Universities in Freiburg und Mainz map the 2005 status of the range and distribution of surnames in Germany
One year after the publication of the first volume of the German Surname Atlas, the second volume has now been made available. In a project funded by the German Research Foundation (DFG), academics at the University of Freiburg and Johannes Gutenberg University Mainz headed by Professor Dr. Konrad Kunze and Professor Dr. Damaris Nübling have recorded the status and distribution of surnames in the Federal Republic of Germany as of the year 2005. This means that an important cultural asset and an irreplaceable treasure trove for numerous research projects has been safeguarded.
Partly due to their extreme spatial diversity, surnames are the single aspect of European languages that is still largely inadequately recorded. In this respect, it is interesting to note that despite the numerous displacement and migratory activities of past centuries and the increased mobility of modern times, name landscapes have remained remarkably consistent over time. The German Surname Atlas is the only reference work of its kind in the world and the data it includes is interesting not only to onomatologists, linguistic historians, and dialectologists, but also to cultural historians, population and genealogy researchers, and the interested general public.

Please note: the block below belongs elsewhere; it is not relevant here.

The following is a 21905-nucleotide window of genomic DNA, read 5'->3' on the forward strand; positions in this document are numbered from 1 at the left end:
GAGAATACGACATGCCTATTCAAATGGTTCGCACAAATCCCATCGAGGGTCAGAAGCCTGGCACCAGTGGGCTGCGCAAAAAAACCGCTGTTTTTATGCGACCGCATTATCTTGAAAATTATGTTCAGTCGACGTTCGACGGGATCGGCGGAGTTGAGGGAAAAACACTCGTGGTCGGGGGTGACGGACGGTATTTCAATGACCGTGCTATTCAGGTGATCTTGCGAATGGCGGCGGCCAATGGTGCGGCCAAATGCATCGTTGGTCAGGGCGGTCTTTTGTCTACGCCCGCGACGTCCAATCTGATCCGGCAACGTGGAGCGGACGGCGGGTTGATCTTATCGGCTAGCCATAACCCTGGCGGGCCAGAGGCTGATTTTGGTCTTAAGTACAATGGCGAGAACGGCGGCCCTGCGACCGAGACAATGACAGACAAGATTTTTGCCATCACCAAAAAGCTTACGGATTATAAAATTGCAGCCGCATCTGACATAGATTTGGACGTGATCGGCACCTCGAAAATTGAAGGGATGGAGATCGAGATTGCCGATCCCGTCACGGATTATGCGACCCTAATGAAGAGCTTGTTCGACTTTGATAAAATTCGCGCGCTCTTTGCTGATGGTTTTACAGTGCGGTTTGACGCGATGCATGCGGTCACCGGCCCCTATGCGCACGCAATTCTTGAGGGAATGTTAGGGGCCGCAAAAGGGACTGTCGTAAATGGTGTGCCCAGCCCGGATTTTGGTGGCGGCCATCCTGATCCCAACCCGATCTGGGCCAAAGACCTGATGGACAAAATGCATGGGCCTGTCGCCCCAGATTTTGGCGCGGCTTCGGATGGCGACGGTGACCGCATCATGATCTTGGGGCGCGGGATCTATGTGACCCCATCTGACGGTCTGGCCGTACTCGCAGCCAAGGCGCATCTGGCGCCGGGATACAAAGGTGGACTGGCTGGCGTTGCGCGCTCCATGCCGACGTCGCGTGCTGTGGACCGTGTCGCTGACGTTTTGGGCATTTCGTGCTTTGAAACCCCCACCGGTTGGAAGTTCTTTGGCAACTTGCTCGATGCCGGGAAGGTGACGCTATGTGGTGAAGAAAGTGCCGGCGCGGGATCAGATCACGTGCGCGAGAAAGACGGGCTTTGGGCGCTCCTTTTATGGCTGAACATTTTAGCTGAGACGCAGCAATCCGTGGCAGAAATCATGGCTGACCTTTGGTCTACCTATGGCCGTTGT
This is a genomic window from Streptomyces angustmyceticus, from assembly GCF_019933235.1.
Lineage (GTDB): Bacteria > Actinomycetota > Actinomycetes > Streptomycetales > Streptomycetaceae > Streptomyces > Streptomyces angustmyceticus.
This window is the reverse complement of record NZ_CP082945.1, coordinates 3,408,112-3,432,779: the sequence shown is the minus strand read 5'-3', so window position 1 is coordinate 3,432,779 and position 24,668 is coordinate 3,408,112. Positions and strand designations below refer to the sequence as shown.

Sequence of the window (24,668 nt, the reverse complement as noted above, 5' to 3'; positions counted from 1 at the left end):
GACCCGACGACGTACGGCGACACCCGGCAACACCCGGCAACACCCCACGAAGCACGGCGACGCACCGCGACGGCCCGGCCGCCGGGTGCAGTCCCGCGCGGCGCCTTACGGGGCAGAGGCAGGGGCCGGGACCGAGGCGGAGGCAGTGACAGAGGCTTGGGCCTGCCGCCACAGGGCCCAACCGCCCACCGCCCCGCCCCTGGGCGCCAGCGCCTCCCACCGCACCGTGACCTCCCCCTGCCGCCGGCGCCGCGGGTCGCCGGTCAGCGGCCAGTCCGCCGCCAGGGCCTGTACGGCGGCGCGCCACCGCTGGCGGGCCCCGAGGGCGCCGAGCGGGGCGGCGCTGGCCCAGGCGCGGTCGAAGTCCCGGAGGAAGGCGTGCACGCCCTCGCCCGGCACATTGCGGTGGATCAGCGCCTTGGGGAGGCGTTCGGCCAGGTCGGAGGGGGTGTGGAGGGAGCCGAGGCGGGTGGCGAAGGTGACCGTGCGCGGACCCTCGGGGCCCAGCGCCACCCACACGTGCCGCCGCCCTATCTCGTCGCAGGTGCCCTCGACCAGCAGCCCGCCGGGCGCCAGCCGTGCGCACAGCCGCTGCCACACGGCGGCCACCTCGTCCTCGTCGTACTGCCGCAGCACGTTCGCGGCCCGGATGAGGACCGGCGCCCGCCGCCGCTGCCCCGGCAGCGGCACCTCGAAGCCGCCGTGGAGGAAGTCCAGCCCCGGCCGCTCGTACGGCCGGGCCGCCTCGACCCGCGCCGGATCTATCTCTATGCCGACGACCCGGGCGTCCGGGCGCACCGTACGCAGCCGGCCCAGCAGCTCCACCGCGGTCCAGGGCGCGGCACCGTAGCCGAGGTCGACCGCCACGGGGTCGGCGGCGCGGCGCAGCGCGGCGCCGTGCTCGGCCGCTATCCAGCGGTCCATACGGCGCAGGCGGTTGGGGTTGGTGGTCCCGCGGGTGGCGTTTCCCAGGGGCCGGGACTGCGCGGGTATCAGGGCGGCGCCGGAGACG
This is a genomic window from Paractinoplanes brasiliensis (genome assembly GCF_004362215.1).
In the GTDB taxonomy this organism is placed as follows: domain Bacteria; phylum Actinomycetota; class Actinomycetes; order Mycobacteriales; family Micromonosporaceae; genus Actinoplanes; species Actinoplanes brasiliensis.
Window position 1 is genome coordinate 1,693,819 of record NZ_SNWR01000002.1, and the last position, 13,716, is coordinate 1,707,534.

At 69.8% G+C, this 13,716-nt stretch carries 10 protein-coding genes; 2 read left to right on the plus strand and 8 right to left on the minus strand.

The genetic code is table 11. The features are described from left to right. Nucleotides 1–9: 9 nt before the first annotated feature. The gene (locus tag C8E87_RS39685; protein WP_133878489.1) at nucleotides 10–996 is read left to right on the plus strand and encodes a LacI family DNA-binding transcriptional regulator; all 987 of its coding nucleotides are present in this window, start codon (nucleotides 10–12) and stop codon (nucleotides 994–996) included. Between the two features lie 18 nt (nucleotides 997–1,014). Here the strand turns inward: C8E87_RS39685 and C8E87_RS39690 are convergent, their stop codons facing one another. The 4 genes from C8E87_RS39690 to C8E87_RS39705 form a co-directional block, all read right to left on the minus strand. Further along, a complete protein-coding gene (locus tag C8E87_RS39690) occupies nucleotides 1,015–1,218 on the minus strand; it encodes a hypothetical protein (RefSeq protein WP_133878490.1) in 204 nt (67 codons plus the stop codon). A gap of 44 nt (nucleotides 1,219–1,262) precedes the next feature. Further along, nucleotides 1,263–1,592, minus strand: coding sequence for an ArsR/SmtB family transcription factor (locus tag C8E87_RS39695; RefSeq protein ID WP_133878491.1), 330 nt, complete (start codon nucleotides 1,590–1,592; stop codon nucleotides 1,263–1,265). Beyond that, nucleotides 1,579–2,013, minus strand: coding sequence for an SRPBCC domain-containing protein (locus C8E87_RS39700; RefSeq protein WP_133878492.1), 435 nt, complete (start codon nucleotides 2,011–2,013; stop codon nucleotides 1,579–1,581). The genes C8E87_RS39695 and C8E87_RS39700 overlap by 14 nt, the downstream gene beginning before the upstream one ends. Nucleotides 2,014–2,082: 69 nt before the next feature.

Using the example of some 20,000 names on 769 color maps, the first two volumes of the German Surname Atlas document the variable distribution of vowels (vol. 1) and consonants (vol. 2) in surnames, e.g., the distribution of the variant versions Meier / Meyer / Maier / Mayer or Schmidt / Schmitt / Schmid / Schmied / Schmitz etc., or the spelling variants of ‘f(f)’ vs. ‘ph’ as in the surnames Steffen and Stephan. Among other things, the map commentaries provide additional information on the origin and meaning of names and the distribution of individual variants and historical spellings.
Volumes to follow shortly will provide information on the development of surnames, on the derivation of surnames from place of origin, place of residence, and profession, and on the origin of nicknames and the provenance of surnames from forenames.